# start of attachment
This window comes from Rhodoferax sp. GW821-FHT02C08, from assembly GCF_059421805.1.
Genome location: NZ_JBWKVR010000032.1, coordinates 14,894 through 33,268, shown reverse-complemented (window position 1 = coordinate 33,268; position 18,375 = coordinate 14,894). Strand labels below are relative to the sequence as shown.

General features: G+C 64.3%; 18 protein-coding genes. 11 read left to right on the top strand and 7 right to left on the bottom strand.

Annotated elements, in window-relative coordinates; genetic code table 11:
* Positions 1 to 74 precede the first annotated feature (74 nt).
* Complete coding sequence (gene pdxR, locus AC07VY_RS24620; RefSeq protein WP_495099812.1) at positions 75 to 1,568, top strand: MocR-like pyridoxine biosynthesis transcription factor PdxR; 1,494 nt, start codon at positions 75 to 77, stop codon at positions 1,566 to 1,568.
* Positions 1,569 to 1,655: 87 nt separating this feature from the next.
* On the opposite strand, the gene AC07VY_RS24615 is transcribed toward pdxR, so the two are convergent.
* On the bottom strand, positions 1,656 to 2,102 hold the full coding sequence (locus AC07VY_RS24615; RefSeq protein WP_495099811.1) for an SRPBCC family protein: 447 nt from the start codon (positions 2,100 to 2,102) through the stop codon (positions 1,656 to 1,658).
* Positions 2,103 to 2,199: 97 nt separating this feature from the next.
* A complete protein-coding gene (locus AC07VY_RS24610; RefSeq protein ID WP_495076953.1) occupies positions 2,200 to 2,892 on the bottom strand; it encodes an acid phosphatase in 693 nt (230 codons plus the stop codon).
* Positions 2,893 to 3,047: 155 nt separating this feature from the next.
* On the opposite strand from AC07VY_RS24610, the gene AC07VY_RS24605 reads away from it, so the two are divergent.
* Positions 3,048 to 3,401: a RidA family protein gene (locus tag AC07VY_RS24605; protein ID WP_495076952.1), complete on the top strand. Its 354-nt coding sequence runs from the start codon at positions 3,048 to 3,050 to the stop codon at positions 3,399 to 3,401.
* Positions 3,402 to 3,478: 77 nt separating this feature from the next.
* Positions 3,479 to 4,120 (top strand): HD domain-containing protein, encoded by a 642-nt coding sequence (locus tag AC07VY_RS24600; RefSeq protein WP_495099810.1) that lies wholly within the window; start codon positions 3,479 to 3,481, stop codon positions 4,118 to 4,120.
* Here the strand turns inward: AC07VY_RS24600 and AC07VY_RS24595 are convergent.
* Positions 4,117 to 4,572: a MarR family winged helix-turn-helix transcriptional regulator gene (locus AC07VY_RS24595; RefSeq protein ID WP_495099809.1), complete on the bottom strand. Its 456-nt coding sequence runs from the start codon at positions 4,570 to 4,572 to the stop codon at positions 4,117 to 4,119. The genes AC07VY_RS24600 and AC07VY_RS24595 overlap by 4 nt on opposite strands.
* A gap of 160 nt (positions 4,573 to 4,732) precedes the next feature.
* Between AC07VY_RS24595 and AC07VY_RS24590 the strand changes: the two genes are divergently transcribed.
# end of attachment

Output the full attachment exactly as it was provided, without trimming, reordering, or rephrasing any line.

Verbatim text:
This window comes from Rhodoferax sp. GW821-FHT02C08, from assembly GCF_059421805.1.
Genome location: NZ_JBWKVR010000032.1, coordinates 14,894 through 33,268, shown reverse-complemented (window position 1 = coordinate 33,268; position 18,375 = coordinate 14,894). Strand labels below are relative to the sequence as shown.

General features: G+C 64.3%; 18 protein-coding genes. 11 read left to right on the top strand and 7 right to left on the bottom strand.

Annotated elements, in window-relative coordinates; genetic code table 11:
* Positions 1 to 74 precede the first annotated feature (74 nt).
* Complete coding sequence (gene pdxR, locus AC07VY_RS24620; RefSeq protein WP_495099812.1) at positions 75 to 1,568, top strand: MocR-like pyridoxine biosynthesis transcription factor PdxR; 1,494 nt, start codon at positions 75 to 77, stop codon at positions 1,566 to 1,568.
* Positions 1,569 to 1,655: 87 nt separating this feature from the next.
* On the opposite strand, the gene AC07VY_RS24615 is transcribed toward pdxR, so the two are convergent.
* On the bottom strand, positions 1,656 to 2,102 hold the full coding sequence (locus AC07VY_RS24615; RefSeq protein WP_495099811.1) for an SRPBCC family protein: 447 nt from the start codon (positions 2,100 to 2,102) through the stop codon (positions 1,656 to 1,658).
* Positions 2,103 to 2,199: 97 nt separating this feature from the next.
* A complete protein-coding gene (locus AC07VY_RS24610; RefSeq protein ID WP_495076953.1) occupies positions 2,200 to 2,892 on the bottom strand; it encodes an acid phosphatase in 693 nt (230 codons plus the stop codon).
* Positions 2,893 to 3,047: 155 nt separating this feature from the next.
* On the opposite strand from AC07VY_RS24610, the gene AC07VY_RS24605 reads away from it, so the two are divergent.
* Positions 3,048 to 3,401: a RidA family protein gene (locus tag AC07VY_RS24605; protein ID WP_495076952.1), complete on the top strand. Its 354-nt coding sequence runs from the start codon at positions 3,048 to 3,050 to the stop codon at positions 3,399 to 3,401.
* Positions 3,402 to 3,478: 77 nt separating this feature from the next.
* Positions 3,479 to 4,120 (top strand): HD domain-containing protein, encoded by a 642-nt coding sequence (locus tag AC07VY_RS24600; RefSeq protein WP_495099810.1) that lies wholly within the window; start codon positions 3,479 to 3,481, stop codon positions 4,118 to 4,120.
* Here the strand turns inward: AC07VY_RS24600 and AC07VY_RS24595 are convergent.
* Positions 4,117 to 4,572: a MarR family winged helix-turn-helix transcriptional regulator gene (locus AC07VY_RS24595; RefSeq protein ID WP_495099809.1), complete on the bottom strand. Its 456-nt coding sequence runs from the start codon at positions 4,570 to 4,572 to the stop codon at positions 4,117 to 4,119. The genes AC07VY_RS24600 and AC07VY_RS24595 overlap by 4 nt on opposite strands.
* A gap of 160 nt (positions 4,573 to 4,732) precedes the next feature.
* Between AC07VY_RS24595 and AC07VY_RS24590 the strand changes: the two genes are divergently transcribed.